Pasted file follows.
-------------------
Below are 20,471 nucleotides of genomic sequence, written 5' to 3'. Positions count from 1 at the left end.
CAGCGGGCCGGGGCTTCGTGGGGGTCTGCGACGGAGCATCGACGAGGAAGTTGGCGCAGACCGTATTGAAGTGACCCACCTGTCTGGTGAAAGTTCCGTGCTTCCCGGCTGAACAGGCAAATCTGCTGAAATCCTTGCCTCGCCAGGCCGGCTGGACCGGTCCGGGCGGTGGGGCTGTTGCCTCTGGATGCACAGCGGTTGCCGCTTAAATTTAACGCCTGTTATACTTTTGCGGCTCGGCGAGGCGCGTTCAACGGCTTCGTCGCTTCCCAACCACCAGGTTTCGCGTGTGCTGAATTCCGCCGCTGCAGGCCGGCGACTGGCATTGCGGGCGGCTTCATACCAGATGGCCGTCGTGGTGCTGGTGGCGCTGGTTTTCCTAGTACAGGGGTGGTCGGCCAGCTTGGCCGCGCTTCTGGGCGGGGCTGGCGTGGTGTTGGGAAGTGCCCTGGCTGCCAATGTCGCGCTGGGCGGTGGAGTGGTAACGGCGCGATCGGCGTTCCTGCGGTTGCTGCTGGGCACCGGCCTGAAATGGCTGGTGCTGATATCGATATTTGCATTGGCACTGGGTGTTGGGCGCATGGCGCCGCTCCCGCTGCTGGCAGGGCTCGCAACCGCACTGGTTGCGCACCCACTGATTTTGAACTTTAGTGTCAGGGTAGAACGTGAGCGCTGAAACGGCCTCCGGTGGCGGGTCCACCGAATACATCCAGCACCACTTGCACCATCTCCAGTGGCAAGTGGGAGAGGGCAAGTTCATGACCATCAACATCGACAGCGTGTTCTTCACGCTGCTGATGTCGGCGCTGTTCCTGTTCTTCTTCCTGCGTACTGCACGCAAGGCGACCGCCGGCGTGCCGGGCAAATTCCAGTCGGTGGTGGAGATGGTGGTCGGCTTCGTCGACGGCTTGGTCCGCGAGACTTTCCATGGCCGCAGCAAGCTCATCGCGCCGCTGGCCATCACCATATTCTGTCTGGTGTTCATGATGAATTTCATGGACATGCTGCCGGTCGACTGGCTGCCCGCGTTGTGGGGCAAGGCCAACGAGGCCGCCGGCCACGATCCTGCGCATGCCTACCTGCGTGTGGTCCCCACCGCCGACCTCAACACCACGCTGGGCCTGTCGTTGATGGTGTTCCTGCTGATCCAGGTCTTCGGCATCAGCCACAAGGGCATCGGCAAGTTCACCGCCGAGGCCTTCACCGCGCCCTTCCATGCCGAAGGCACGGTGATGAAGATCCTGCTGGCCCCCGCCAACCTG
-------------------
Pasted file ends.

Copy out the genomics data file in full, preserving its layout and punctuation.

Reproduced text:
Below are 20,471 nucleotides of genomic sequence, written 5' to 3'. Positions count from 1 at the left end.
CAGCGGGCCGGGGCTTCGTGGGGGTCTGCGACGGAGCATCGACGAGGAAGTTGGCGCAGACCGTATTGAAGTGACCCACCTGTCTGGTGAAAGTTCCGTGCTTCCCGGCTGAACAGGCAAATCTGCTGAAATCCTTGCCTCGCCAGGCCGGCTGGACCGGTCCGGGCGGTGGGGCTGTTGCCTCTGGATGCACAGCGGTTGCCGCTTAAATTTAACGCCTGTTATACTTTTGCGGCTCGGCGAGGCGCGTTCAACGGCTTCGTCGCTTCCCAACCACCAGGTTTCGCGTGTGCTGAATTCCGCCGCTGCAGGCCGGCGACTGGCATTGCGGGCGGCTTCATACCAGATGGCCGTCGTGGTGCTGGTGGCGCTGGTTTTCCTAGTACAGGGGTGGTCGGCCAGCTTGGCCGCGCTTCTGGGCGGGGCTGGCGTGGTGTTGGGAAGTGCCCTGGCTGCCAATGTCGCGCTGGGCGGTGGAGTGGTAACGGCGCGATCGGCGTTCCTGCGGTTGCTGCTGGGCACCGGCCTGAAATGGCTGGTGCTGATATCGATATTTGCATTGGCACTGGGTGTTGGGCGCATGGCGCCGCTCCCGCTGCTGGCAGGGCTCGCAACCGCACTGGTTGCGCACCCACTGATTTTGAACTTTAGTGTCAGGGTAGAACGTGAGCGCTGAAACGGCCTCCGGTGGCGGGTCCACCGAATACATCCAGCACCACTTGCACCATCTCCAGTGGCAAGTGGGAGAGGGCAAGTTCATGACCATCAACATCGACAGCGTGTTCTTCACGCTGCTGATGTCGGCGCTGTTCCTGTTCTTCTTCCTGCGTACTGCACGCAAGGCGACCGCCGGCGTGCCGGGCAAATTCCAGTCGGTGGTGGAGATGGTGGTCGGCTTCGTCGACGGCTTGGTCCGCGAGACTTTCCATGGCCGCAGCAAGCTCATCGCGCCGCTGGCCATCACCATATTCTGTCTGGTGTTCATGATGAATTTCATGGACATGCTGCCGGTCGACTGGCTGCCCGCGTTGTGGGGCAAGGCCAACGAGGCCGCCGGCCACGATCCTGCGCATGCCTACCTGCGTGTGGTCCCCACCGCCGACCTCAACACCACGCTGGGCCTGTCGTTGATGGTGTTCCTGCTGATCCAGGTCTTCGGCATCAGCCACAAGGGCATCGGCAAGTTCACCGCCGAGGCCTTCACCGCGCCCTTCCATGCCGAAGGCACGGTGATGAAGATCCTGCTGGCCCCCGCCAACCTG